Yet I have been gifted with an amazing child who blossoms in spite of two parents who work full time and more often than not have a hellish drive home (For real, sometimes it is heinous--over an hour for about 12 miles. Bleh.). And blossom he does! This walking-thing is realllly catching on with E, and while he still looks a bit like the alien played by Vincent D'Onofrio from "Men in Black," the speed sure is increasing. He has started predicting my animal noises in his two favorite books, Moo,Baa,LaLaLa and Hand, Hand, Fingers, Thumb.

Chris asked me last night how I though E was doing in regard to developmental milestones. My answer is that he is delightfully, wonderfully average. I long thought that I would not be satisfied with a child in the 'average' category, but seeing many families raise children with devastating disabilities makes me think 'average' looks pretty darn good.

Wednesday, June 9, 2010

The Magic of Camp

Warning: This post is in no way related to Elliott. . . well, maybe tangentially, but that's it.

I visited Camp Carter tonight to train their staff on dealing with campers with special needs. Each summer, as I gear up for this talk, I am flooded with memories and left wading in bittersweet emotion. For years, camp defined my summers. It's where I made my best friends, learned the most about myself and felt the most "me." I miss camp. Pretty sure I always will. I hope that Elliott can capture the indescribable joy of combining nature and freedom of spirit someday. Can you demand such things? IF so, then there is no doubt that I will. :)

Top ten things to miss about camp:
  1. Mandatory rest time
  2. Pool time counts as shower time and being smelly is acceptable, heck, even encouraged. . .
  3. Seeing a child gain skills of independence that they cannot experience any other location. Baiting a hook, shooting an arrow, washing hair, cooking over a fire. That is magic.
  4. Laughing until your sides hurt, and then immediately crying when you realize just how quickly time is passing. Camp is never long enough. Never.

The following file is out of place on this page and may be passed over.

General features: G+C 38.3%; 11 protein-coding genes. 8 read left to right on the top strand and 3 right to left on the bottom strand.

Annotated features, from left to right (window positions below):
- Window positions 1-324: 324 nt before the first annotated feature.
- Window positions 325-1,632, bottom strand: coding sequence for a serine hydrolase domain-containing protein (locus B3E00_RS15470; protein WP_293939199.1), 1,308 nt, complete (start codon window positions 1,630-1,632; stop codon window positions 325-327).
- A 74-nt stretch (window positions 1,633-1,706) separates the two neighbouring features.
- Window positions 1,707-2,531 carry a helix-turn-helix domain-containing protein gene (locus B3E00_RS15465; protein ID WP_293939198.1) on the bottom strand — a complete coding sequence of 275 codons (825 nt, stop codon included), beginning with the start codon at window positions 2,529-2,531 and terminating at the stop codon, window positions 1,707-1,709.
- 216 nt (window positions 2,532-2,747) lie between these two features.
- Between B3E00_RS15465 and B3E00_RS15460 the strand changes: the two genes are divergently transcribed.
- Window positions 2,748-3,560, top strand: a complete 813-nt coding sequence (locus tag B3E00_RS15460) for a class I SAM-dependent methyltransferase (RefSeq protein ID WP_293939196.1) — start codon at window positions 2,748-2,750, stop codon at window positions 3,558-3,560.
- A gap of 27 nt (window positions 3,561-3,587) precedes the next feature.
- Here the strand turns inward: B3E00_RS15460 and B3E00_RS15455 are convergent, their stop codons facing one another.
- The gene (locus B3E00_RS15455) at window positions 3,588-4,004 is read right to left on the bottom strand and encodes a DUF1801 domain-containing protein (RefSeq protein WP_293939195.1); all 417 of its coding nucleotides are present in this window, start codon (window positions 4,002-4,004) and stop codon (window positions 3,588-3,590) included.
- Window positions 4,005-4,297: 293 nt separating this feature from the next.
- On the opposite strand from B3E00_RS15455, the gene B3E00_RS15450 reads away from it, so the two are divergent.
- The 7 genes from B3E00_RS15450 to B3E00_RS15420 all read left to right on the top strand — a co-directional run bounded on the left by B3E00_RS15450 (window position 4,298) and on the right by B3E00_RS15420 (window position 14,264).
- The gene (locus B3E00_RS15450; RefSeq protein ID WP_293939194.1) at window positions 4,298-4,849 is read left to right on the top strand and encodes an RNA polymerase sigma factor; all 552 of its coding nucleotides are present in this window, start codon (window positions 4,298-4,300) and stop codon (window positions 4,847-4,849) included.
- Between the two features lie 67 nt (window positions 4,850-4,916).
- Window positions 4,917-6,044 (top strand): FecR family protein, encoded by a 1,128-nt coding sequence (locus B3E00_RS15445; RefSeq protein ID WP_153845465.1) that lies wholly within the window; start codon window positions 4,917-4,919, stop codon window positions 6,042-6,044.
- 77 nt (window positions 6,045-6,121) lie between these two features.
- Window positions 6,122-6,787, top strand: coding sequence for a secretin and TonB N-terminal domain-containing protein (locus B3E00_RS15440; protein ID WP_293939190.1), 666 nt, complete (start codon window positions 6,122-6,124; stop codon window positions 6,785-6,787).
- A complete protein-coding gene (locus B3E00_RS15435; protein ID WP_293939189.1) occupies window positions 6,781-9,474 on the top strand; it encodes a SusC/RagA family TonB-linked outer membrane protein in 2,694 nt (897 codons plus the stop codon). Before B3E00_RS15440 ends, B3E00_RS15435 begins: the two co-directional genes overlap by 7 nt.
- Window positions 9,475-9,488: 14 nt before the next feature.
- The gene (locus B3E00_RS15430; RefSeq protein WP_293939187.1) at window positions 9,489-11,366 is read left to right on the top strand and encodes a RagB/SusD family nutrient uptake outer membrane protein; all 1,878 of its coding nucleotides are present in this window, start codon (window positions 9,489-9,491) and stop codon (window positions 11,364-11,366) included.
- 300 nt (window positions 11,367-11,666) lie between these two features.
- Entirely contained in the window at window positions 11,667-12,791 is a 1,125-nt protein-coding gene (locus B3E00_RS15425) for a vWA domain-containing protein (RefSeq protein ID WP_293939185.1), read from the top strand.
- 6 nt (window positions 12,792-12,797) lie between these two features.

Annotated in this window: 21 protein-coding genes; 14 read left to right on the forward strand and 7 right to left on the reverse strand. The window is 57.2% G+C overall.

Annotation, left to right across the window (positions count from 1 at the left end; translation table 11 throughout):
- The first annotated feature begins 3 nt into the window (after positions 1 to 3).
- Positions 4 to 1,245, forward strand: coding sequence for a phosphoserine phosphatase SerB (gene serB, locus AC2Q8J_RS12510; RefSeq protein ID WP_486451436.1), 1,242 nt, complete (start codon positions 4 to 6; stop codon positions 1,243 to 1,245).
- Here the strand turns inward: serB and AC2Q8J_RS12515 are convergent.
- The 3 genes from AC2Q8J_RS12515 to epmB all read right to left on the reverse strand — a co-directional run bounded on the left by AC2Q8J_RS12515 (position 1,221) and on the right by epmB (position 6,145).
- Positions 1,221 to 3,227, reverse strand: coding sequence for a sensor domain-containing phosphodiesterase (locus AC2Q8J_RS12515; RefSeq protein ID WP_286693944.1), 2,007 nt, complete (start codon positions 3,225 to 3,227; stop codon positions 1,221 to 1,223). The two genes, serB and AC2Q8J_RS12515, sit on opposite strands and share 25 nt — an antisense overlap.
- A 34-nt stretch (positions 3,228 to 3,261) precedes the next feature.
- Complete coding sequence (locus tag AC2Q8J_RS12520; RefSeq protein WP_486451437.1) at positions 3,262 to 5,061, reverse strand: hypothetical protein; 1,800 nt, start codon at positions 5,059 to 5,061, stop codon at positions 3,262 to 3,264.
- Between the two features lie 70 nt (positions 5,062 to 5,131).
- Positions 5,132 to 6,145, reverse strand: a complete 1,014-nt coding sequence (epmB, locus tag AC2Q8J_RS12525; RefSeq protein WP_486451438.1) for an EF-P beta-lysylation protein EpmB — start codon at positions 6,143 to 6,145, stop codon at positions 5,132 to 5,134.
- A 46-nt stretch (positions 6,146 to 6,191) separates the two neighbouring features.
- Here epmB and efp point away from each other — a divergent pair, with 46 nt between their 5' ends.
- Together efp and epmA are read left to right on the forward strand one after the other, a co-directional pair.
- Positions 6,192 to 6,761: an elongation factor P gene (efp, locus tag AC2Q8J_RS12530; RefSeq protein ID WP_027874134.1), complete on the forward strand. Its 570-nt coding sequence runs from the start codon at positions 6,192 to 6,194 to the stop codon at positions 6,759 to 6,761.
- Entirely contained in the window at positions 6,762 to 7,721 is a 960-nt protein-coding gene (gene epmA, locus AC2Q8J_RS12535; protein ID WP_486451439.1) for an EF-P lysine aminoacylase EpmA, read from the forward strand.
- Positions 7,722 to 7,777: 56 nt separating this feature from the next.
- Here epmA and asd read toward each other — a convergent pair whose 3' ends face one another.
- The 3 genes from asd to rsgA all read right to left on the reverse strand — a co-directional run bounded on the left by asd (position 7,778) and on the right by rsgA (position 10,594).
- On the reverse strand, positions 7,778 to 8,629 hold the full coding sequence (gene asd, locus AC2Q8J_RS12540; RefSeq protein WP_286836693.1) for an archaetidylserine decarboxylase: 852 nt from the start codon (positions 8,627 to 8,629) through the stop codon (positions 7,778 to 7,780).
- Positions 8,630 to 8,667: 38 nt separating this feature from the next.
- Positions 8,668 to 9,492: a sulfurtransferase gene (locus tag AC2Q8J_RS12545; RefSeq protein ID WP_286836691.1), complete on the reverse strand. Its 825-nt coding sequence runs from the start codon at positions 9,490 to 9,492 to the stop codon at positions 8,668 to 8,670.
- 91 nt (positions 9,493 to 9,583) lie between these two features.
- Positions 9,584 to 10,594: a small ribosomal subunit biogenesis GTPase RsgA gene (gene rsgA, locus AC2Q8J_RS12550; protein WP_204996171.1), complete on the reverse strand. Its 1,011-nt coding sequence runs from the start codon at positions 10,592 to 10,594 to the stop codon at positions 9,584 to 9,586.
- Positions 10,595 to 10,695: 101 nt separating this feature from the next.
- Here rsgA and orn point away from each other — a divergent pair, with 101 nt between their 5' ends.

5. Actually interacting with other people. Without a screen between you. Amazing.
  6. Shower parties.
  7. Singing grace before every meal.
  8. The haunting, sweet sound of children singing at chapel or before rest time.
  9. Late night conversations, whispered on a porch to avoid small ears from hearing, that encapsulate your deepest yearnings, easily forgiven in the bright light of day.
  10. Making friendships that transcend the current setting because the essence of yourself is seen in living in close quarters and performing what is once the toughest, most amazingly fun job of your life.

Tuesday, June 8, 2010

Little Piggy, Little Piggy. . .

Is it normal for a 16 month old to eat 3, yes, 3 scrambled eggs for breakfast? 'Cause mine just did. I sure hope he grows up to have Poppy's metabolism.

Monday, June 7, 2010

Only a 15 1/2 month break. . .

Turns out that baby-raising is tough. Tough, I tell you. That has lead to total abandonment of my blog. I have been reading so many blogs lately that I start composing in my head and then find all words have escaped me when I sit down to write.

As for Elliott, he is an amazingly happy child, especially considering his oh-so-tough first 4 months. While I have studied child development for years (years, I tell you), it is remarkable to see the development happening in your own kitchen. This is also to say that working for 10 years with children of varying impairment levels has left me completely in awe of normal development. Turns out that what I think is advanced is likely normal, and that is fine with his mama. And yes, he says that word plus about a million (or fifty) more. See, now I'm back to thinking he's pretty darned amazing.

[This is a SOOC (straight out of camera) image, haven't had time to edit yet. I have become slightly obsessed (again) with photography after reading The Pioneer Woman. I bought a reflector kit off of Amazon last week. You might assume I will know how to use such things, and by that assumption you will be dreadfully wrong. I am also lusting after a new lens for my camera. Lusting. Sigh. My question is, with all of the Photoshop editing, do people actually print the pictures. And if so, do they look decent?]

This is the edited version. A bit better, I think. Think. Not sure.

So back to Elliott--that's his "wubby" (aka, Lovey) just before bed tonight. Normally I don't try to settle my child by flashing lights in his face, but I had to snap a few of his beeeee-hind in order to get advice on a dreadful rash and couldn't pass up the opportunity.